Eventually, Demna himself – in a full black face veil, hoodie, and jeans, brought up the rear. “It’s more like a music or movie business, in the way you can convey things,” he said. “I like exploring these borders.” That’s the attitude designers should have in 2021. What the Balenciaga audience didn’t know: the red carpet performance of the spring-summer 2022 collection was the buildup to an actual film premiere of The Simpsons/Balenciaga, in which Marge and Bart (not to spoil the plot) end up modelling in Paris. “Because I’ve always loved The Simpsons, for its whole tongue-in-cheek nature and the slightly romantic-naive side to it” he approached the producers without much hope that they would ever want to collaborate. “But in fact they did. They saw the blue show – the Parliament one – and liked it. Matt Groening’s been amazing,” he said. The fame of Demna and Balenciaga has spread all the way to Springfield. After this, who knows what worlds he’ll conquer next. Whatever he does, I’m in awe.

Collage – or rather fake magazine layout! – by Edward Kanarecki.

Ero-Chic. Christopher Kane SS22

This might be the season of “sexy”, but nobody does sex in fashion like Christopher Kane. Never vulgar, but always elusive, enigmatic, multi-faceted and exciting. For spring-summer 2022, the designer shot a show in a darkened London warehouse a couple of months ago and released in the middle of Paris Fashion Week. It opens with strong, black patent: straight to the point of a furious kind of erotic chic. Kane girls don’t necessarily want to serve things up on a plate: his talent is for designing ways that play wickedly with all kinds of covert suggestions. Right through the collection there are devices for revealing skin – necklines in little black dresses that hint at fetish but are banded with protective metal; unconventional slits or port-holes in otherwise perfectly proper, covered-up dresses; a sporty crystal mesh miniskirt with a zippered slit. Kane experiments with form, too – and that leads to all kinds of modern-looking techniques. One this season is his play with corrugated shapes – like a scarlet bra top and matching skirt armored with zig-zaggy 3D geometric frills. The thing is, you never quite know where Kane’s references come from – but his career-long insistence on short, leggy going-out dresses means a glut of choices for original-minded girls who are finally, finally out and about at parties and whatnot. One of the inspirations he did allude to is the life of ’50s sex-bomb Jayne Mansfield. She of the overspilling breast – a controversial star who blatantly flaunted her sexuality and incredible body at a time when all that was highly disapproved of. You glimpse her energy behind a diaphanous dress with a pink satin bra formed into sharp geometric satin points: provocative, yes, but also armored with self-confidence.

Collage by Edward Kanarecki.

Celebrate Life. Valentino SS22

In his brilliant and vibrant spring-summer 2022 collection for Valentino, Pierpaolo Piccioli celebrates life and all its beauty. To mark the return of Valentino’s ready-to-wear to Paris, he took over the old marketplace at the Carreau du Temple, and a row of neighboring cafés and restaurants opposite, to put on a joyful all-gendered show reunion symbolically blurring the distinctions between insiders and outsiders. “It has been such such a tough moment. That’s why I decided to get Valentino into a new dimension: life,” he said, amidst a backstage scene packed with young people who were getting ready to walk along the street for everyone to see, before filing back into the market space where the regular invited audience were seated at café tables. Piccioli, much loved in the industry for his warmth and down-to-earth lack of snobbery, felt the rupture of the past two years meant it has finally come time to put words and fine intentions into action. “I’ve been talking for a long time about making a shift, embracing a new generation, a new world,” he said. “And also to be leading a change. You know, Mr. Valentino took part in engaging with youth in the ’60s. That was a revolutionary time. So I think this is my way of doing that today: keeping the codes and the couture values, and talking about a beauty which is about humanity and a shared wardrobe.” With refreshing candor, he said he didn’t really want to speak about clothes, inspirations, and narratives. “Fashion is about clothes – but it’s also about people wearing clothes. If I had to add words to talk about the storytelling, maybe my mission was not accomplished. Because I want to talk more about our community of people, sharing values – rather than a group of individuals that share the surfaces of a lifestyle. It’s more about celebrating diversity in a joyous way. “ He pitched the production towards embracing Gen Zers with a proposition of a beautiful, casualized couture wardrobe designed to float between genders: lightweight taffeta tailoring in vivid colors, plethoras of dresses from minuscule and cutaway to sweeping, embroidered caftans. There was also classic Valentino symbolism dotted through the collection. The opening look, an organdy flower-embroidered blouse and tiny skirt, referred to Valentino Garavani’s all-white collection of 1968 – immortalized in a photograph of Marisa Berenson. There was a reproduction of a slim, tiger-striped maxi coat, famously worn by Veruschka the following year – and to end with, a pair of floaty, flower-printed dresses from the ’70s. “Well, this is how I used to relate to Valentino when I was a kid myself – I came from far away from it. I dreamed about it through seeing fashion photographs, never the clothes, or the shows themselves,” Piccioli said. A personal memory of his own youth was immortalized in the relaunch of a pair of high-waisted jeans: “This is from the first denim collection Valentino launched in the ’80s, which I had,” he laughed. On the back of the jeans was the very fashion advert – likely Bruce Weber – which had brought Piccioli to buy into the brand in the first place. Democratizing and making a high-flown brand relatable to a new generation of consumers is of course the task and responsibility of pretty much every creative director today. Pierpaolo Piccioli is doing that with grace. It was a sociable, relaxed, celebratory moment where the future he believes in felt real.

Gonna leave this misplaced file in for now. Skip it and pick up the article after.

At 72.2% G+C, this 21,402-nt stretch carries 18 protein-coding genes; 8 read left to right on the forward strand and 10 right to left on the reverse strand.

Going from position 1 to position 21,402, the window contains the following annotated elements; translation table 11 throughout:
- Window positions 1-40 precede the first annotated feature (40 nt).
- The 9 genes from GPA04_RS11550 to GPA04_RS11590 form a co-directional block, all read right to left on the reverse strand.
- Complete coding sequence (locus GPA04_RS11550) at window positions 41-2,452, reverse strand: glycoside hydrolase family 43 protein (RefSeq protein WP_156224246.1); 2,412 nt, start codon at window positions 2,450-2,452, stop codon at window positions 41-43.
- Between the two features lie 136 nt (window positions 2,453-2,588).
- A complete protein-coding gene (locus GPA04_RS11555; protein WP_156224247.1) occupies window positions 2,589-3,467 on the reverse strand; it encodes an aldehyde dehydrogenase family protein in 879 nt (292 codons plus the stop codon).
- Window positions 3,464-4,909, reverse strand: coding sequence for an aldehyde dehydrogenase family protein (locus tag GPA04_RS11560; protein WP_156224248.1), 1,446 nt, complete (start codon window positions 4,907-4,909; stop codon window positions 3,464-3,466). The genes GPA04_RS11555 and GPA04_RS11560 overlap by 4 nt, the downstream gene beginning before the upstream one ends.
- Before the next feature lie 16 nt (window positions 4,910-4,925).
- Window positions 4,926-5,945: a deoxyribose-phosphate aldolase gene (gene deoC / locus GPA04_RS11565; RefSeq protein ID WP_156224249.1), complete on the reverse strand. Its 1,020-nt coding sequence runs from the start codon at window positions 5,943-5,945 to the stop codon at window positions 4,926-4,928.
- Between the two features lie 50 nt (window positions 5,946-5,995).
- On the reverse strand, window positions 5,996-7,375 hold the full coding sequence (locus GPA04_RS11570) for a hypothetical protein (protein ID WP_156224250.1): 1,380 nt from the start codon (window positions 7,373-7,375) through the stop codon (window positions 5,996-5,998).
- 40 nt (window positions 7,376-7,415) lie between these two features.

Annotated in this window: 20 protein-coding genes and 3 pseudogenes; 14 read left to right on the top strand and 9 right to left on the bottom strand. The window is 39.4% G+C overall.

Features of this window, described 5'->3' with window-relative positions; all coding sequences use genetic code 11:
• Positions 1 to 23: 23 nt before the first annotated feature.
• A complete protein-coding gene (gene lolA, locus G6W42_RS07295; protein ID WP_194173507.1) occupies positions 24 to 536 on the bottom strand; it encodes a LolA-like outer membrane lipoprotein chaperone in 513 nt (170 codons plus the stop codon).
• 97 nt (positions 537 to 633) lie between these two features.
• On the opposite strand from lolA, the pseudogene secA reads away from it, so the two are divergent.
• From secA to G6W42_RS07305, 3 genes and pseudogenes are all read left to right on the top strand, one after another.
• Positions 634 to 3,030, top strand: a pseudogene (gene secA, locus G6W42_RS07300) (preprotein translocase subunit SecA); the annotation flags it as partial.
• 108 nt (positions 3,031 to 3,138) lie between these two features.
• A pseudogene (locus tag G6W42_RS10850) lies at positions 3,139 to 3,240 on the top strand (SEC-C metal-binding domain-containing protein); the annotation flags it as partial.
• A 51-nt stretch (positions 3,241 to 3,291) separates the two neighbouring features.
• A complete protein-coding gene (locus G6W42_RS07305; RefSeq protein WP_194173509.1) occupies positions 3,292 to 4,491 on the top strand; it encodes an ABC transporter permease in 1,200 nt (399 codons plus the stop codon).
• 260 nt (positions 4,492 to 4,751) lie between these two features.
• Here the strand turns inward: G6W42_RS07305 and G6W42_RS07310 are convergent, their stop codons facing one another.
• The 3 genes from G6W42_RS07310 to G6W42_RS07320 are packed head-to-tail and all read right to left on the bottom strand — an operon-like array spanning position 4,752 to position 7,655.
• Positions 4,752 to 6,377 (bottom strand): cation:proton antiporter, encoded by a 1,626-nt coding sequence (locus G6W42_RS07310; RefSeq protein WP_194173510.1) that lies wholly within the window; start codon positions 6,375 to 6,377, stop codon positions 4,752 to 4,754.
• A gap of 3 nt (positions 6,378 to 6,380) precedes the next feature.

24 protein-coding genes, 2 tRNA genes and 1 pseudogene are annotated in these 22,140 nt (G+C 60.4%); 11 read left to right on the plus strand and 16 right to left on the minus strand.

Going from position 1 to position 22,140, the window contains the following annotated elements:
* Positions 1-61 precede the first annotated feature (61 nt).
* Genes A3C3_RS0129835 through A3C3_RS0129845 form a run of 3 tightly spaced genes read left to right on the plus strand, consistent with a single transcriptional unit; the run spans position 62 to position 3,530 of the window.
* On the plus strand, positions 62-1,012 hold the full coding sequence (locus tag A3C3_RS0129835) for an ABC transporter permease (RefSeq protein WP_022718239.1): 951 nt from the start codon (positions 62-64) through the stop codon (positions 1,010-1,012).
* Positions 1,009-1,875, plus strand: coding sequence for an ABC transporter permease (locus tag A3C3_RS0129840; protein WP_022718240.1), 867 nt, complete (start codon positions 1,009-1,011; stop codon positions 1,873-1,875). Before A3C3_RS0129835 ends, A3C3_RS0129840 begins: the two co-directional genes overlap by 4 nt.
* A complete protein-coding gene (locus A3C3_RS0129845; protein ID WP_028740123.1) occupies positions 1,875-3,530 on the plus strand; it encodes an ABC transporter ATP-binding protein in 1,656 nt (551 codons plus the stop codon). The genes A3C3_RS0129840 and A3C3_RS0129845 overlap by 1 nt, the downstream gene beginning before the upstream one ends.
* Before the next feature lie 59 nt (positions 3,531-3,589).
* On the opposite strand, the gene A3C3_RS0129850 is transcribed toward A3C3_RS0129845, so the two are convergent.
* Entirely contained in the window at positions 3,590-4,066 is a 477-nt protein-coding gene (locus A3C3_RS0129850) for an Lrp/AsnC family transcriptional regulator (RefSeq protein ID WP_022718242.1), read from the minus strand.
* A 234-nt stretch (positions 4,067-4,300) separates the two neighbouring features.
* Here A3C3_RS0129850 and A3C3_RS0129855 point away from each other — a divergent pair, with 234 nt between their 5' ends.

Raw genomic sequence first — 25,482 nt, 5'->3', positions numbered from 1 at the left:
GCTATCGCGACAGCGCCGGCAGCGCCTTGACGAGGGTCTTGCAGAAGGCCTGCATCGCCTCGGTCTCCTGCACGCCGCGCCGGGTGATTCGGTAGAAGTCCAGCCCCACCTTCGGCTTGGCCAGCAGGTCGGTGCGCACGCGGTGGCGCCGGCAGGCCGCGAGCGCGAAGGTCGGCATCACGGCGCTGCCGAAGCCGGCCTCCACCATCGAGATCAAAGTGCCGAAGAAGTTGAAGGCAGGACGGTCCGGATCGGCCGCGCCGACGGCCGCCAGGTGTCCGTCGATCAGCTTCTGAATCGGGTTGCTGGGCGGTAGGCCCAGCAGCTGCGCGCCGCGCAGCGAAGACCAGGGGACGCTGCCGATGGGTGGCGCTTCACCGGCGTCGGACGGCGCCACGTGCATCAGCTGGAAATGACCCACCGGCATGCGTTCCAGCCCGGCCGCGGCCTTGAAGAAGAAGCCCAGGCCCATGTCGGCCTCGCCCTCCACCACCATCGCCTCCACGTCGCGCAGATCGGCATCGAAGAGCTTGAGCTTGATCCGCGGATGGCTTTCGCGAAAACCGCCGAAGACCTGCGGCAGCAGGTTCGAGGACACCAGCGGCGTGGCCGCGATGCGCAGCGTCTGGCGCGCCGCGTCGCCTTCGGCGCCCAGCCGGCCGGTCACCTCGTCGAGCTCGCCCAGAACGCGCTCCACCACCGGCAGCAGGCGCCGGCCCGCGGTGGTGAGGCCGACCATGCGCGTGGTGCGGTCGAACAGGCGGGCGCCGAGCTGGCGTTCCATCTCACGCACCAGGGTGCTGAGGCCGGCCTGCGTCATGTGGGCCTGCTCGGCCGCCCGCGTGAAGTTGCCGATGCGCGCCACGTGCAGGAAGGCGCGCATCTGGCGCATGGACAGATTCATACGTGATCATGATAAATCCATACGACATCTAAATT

Collage by Edward Kanarecki.